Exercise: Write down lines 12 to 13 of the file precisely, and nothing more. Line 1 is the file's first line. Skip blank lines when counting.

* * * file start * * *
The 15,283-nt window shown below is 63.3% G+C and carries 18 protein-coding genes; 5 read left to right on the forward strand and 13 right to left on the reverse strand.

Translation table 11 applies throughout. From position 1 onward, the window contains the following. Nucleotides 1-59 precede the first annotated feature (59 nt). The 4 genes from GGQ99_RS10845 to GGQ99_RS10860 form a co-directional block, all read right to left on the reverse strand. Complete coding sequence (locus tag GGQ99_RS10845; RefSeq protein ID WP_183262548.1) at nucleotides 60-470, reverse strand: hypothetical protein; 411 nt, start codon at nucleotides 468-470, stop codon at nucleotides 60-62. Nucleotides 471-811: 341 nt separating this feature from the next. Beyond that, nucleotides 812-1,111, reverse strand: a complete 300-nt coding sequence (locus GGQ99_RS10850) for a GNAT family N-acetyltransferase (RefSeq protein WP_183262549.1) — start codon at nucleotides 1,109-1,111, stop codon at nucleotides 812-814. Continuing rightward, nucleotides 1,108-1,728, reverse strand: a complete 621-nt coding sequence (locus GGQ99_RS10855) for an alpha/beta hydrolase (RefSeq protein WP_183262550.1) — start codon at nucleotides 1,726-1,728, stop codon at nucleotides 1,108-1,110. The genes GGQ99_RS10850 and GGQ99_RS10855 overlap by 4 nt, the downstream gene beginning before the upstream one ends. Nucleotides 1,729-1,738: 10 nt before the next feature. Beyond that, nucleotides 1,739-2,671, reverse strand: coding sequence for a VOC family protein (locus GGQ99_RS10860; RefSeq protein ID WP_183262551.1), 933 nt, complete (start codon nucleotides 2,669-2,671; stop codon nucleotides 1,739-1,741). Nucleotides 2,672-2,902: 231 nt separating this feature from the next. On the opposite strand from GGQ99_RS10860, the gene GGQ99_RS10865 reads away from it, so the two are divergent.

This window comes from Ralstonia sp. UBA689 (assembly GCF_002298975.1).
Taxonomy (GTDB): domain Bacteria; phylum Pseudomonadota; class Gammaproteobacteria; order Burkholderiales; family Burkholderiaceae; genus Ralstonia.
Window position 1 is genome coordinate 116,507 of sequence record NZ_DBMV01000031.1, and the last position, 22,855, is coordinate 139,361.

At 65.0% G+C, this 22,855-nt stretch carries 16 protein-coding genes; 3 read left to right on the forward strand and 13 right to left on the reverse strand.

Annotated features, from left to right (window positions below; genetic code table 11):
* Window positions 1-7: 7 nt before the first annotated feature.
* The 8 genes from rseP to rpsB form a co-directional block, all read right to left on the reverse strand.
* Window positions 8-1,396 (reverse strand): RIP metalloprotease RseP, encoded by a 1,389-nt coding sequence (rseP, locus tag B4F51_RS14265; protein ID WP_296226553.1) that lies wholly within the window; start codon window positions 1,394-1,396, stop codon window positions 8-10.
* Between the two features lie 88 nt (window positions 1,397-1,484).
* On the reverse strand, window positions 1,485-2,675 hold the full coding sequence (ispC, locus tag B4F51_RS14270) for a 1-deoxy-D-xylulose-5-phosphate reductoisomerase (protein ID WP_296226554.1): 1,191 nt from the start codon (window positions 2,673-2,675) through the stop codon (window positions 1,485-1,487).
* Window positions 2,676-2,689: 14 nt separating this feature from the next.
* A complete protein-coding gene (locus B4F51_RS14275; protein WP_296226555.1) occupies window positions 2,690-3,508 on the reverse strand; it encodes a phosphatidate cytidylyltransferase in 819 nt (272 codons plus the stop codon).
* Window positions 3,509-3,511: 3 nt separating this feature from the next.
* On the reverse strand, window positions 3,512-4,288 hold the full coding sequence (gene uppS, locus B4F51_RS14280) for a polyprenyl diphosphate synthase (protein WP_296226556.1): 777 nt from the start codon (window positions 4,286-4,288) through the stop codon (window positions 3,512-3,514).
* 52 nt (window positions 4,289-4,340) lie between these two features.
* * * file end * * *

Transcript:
* On the reverse strand, window positions 1,485-2,675 hold the full coding sequence (ispC, locus tag B4F51_RS14270) for a 1-deoxy-D-xylulose-5-phosphate reductoisomerase (protein ID WP_296226554.1): 1,191 nt from the start codon (window positions 2,673-2,675) through the stop codon (window positions 1,485-1,487).
* Window positions 2,676-2,689: 14 nt separating this feature from the next.